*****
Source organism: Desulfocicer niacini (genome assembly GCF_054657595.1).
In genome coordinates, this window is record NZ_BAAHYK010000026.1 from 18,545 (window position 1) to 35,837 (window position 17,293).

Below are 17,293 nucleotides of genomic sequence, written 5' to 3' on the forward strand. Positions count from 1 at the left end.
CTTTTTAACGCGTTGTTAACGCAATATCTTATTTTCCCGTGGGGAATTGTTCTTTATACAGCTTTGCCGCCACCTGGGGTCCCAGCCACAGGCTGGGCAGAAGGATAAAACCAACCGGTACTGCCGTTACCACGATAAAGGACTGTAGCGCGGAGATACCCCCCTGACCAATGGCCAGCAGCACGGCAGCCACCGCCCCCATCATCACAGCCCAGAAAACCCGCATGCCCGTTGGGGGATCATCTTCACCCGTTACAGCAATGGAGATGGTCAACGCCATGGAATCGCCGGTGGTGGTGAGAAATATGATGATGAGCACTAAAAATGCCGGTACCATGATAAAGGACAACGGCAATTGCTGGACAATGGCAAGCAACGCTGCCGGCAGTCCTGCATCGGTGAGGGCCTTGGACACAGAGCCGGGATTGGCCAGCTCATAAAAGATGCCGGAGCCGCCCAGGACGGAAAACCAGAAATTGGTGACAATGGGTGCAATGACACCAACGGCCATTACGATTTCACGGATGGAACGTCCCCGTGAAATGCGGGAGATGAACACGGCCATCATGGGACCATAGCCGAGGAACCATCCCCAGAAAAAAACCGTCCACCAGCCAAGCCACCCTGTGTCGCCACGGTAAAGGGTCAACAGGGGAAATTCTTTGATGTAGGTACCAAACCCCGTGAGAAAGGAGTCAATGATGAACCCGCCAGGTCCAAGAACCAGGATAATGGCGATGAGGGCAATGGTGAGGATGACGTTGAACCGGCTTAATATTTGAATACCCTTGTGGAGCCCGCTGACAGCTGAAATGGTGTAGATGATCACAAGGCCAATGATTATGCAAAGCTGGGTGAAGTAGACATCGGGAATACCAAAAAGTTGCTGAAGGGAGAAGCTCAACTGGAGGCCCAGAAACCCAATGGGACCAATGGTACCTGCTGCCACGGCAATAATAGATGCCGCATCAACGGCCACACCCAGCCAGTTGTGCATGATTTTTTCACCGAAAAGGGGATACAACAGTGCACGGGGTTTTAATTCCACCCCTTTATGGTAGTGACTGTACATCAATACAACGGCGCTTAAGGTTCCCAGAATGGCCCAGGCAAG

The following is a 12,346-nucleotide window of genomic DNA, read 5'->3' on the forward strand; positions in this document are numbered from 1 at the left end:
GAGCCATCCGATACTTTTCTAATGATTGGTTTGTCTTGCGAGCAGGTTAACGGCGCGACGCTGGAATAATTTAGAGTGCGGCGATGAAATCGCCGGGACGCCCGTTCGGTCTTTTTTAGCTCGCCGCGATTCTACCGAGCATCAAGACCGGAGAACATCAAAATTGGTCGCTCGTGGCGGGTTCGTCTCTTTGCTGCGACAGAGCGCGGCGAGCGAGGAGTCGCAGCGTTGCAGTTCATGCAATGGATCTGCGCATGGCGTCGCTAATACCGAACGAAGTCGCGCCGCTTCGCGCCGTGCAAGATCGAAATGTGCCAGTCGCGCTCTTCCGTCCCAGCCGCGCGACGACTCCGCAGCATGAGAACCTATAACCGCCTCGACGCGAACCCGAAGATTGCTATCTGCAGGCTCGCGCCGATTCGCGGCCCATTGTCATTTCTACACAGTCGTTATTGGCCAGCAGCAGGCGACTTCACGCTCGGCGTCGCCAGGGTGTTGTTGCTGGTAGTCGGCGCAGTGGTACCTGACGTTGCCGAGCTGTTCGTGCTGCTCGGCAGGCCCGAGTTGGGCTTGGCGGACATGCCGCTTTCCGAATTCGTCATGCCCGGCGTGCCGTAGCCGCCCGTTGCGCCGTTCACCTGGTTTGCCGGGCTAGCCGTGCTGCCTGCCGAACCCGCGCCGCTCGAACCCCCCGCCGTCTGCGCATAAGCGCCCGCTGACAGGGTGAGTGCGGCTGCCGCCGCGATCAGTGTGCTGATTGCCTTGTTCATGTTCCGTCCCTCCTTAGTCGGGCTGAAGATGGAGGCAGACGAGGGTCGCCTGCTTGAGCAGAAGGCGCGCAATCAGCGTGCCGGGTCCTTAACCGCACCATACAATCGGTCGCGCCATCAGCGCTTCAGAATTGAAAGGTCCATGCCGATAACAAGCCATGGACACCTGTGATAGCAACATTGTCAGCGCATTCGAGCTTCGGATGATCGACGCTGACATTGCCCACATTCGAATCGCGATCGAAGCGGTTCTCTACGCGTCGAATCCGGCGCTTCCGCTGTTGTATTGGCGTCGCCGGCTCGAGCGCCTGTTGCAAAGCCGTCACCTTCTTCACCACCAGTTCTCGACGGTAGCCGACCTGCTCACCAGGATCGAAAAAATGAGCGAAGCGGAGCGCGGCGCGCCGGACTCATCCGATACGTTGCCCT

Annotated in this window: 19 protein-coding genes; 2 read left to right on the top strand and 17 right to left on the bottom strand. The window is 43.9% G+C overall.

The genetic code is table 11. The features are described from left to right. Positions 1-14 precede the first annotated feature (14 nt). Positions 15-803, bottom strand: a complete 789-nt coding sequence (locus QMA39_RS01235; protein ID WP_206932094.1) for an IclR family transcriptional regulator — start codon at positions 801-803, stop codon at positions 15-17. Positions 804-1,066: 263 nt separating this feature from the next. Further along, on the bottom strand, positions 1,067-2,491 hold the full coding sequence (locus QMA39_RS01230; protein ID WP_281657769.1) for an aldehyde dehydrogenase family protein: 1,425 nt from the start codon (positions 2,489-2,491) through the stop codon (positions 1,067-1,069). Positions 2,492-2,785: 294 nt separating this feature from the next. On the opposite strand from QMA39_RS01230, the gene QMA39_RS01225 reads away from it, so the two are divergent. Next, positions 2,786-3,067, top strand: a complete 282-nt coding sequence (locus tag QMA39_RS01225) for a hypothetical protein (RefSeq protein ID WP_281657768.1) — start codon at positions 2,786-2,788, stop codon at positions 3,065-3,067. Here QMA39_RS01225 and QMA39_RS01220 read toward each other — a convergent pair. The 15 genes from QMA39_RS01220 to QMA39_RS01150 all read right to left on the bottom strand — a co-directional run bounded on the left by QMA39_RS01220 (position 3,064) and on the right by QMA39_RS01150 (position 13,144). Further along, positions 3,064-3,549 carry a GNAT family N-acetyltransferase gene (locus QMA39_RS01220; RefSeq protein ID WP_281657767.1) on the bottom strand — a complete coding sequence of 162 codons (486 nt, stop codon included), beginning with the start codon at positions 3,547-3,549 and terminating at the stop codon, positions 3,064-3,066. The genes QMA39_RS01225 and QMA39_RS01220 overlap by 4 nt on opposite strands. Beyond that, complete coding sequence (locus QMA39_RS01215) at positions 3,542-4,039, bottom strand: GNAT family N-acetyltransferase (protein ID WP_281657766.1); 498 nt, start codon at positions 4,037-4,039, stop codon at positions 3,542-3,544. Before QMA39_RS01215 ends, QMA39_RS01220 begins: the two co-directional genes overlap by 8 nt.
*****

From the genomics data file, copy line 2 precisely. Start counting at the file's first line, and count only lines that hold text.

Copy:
In genome coordinates, this window is record NZ_BAAHYK010000026.1 from 18,545 (window position 1) to 35,837 (window position 17,293).